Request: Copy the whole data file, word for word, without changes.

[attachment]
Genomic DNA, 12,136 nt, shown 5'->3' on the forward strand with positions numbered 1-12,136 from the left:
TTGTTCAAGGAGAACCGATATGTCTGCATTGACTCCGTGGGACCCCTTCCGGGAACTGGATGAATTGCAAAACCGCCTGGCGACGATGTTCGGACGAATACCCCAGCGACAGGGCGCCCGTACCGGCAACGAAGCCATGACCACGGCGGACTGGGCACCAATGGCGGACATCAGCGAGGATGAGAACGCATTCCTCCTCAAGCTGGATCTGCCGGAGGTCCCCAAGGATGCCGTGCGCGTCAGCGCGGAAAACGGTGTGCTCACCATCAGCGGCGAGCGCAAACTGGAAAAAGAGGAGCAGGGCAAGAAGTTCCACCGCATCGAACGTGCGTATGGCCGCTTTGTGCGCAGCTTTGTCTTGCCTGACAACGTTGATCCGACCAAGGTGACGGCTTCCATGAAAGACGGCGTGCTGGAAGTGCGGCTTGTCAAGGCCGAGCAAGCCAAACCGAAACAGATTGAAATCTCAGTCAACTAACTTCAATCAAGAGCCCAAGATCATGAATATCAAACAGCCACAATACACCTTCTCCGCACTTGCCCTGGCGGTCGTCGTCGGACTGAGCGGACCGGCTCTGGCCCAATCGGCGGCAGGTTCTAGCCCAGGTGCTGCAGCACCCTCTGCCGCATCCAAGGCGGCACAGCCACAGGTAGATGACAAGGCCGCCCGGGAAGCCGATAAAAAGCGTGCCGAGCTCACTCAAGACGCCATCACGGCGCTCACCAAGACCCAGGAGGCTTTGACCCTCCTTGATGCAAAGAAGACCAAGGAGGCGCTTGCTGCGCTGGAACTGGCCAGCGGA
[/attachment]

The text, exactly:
Genomic DNA, 12,136 nt, shown 5'->3' on the forward strand with positions numbered 1-12,136 from the left:
TTGTTCAAGGAGAACCGATATGTCTGCATTGACTCCGTGGGACCCCTTCCGGGAACTGGATGAATTGCAAAACCGCCTGGCGACGATGTTCGGACGAATACCCCAGCGACAGGGCGCCCGTACCGGCAACGAAGCCATGACCACGGCGGACTGGGCACCAATGGCGGACATCAGCGAGGATGAGAACGCATTCCTCCTCAAGCTGGATCTGCCGGAGGTCCCCAAGGATGCCGTGCGCGTCAGCGCGGAAAACGGTGTGCTCACCATCAGCGGCGAGCGCAAACTGGAAAAAGAGGAGCAGGGCAAGAAGTTCCACCGCATCGAACGTGCGTATGGCCGCTTTGTGCGCAGCTTTGTCTTGCCTGACAACGTTGATCCGACCAAGGTGACGGCTTCCATGAAAGACGGCGTGCTGGAAGTGCGGCTTGTCAAGGCCGAGCAAGCCAAACCGAAACAGATTGAAATCTCAGTCAACTAACTTCAATCAAGAGCCCAAGATCATGAATATCAAACAGCCACAATACACCTTCTCCGCACTTGCCCTGGCGGTCGTCGTCGGACTGAGCGGACCGGCTCTGGCCCAATCGGCGGCAGGTTCTAGCCCAGGTGCTGCAGCACCCTCTGCCGCATCCAAGGCGGCACAGCCACAGGTAGATGACAAGGCCGCCCGGGAAGCCGATAAAAAGCGTGCCGAGCTCACTCAAGACGCCATCACGGCGCTCACCAAGACCCAGGAGGCTTTGACCCTCCTTGATGCAAAGAAGACCAAGGAGGCGCTTGCTGCGCTGGAACTGGCCAGCGGA